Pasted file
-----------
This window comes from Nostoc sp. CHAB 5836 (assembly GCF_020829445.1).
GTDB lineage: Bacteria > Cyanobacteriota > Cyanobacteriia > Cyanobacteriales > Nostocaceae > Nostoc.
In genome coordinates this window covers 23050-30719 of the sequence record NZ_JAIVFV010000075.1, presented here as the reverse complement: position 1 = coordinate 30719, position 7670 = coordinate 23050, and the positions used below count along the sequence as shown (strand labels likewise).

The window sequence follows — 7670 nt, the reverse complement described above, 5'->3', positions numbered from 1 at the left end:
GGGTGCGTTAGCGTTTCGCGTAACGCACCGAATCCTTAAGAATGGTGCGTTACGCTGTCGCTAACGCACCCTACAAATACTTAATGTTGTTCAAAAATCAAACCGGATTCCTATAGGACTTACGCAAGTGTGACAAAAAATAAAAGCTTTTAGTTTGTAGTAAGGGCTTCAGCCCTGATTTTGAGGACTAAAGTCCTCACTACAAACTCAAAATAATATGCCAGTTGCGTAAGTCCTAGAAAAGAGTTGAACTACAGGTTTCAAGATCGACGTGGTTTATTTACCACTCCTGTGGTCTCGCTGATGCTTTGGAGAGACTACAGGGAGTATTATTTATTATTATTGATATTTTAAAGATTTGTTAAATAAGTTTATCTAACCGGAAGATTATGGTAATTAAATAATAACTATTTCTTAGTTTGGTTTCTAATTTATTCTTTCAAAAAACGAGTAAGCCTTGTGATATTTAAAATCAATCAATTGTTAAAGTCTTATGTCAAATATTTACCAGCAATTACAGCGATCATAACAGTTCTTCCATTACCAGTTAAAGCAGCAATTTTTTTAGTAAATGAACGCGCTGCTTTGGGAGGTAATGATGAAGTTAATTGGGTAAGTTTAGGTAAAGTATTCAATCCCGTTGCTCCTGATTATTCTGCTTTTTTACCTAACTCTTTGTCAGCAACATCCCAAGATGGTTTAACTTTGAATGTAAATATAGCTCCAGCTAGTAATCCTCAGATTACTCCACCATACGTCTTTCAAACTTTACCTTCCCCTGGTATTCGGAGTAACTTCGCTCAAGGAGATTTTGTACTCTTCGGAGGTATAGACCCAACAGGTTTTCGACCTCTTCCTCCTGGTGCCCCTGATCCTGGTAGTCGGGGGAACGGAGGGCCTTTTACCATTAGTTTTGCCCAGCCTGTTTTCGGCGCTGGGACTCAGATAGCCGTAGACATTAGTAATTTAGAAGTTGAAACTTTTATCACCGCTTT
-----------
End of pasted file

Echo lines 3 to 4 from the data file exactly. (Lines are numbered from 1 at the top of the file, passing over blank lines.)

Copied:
In genome coordinates this window covers 23050-30719 of the sequence record NZ_JAIVFV010000075.1, presented here as the reverse complement: position 1 = coordinate 30719, position 7670 = coordinate 23050, and the positions used below count along the sequence as shown (strand labels likewise).

The window sequence follows — 7670 nt, the reverse complement described above, 5'->3', positions numbered from 1 at the left end: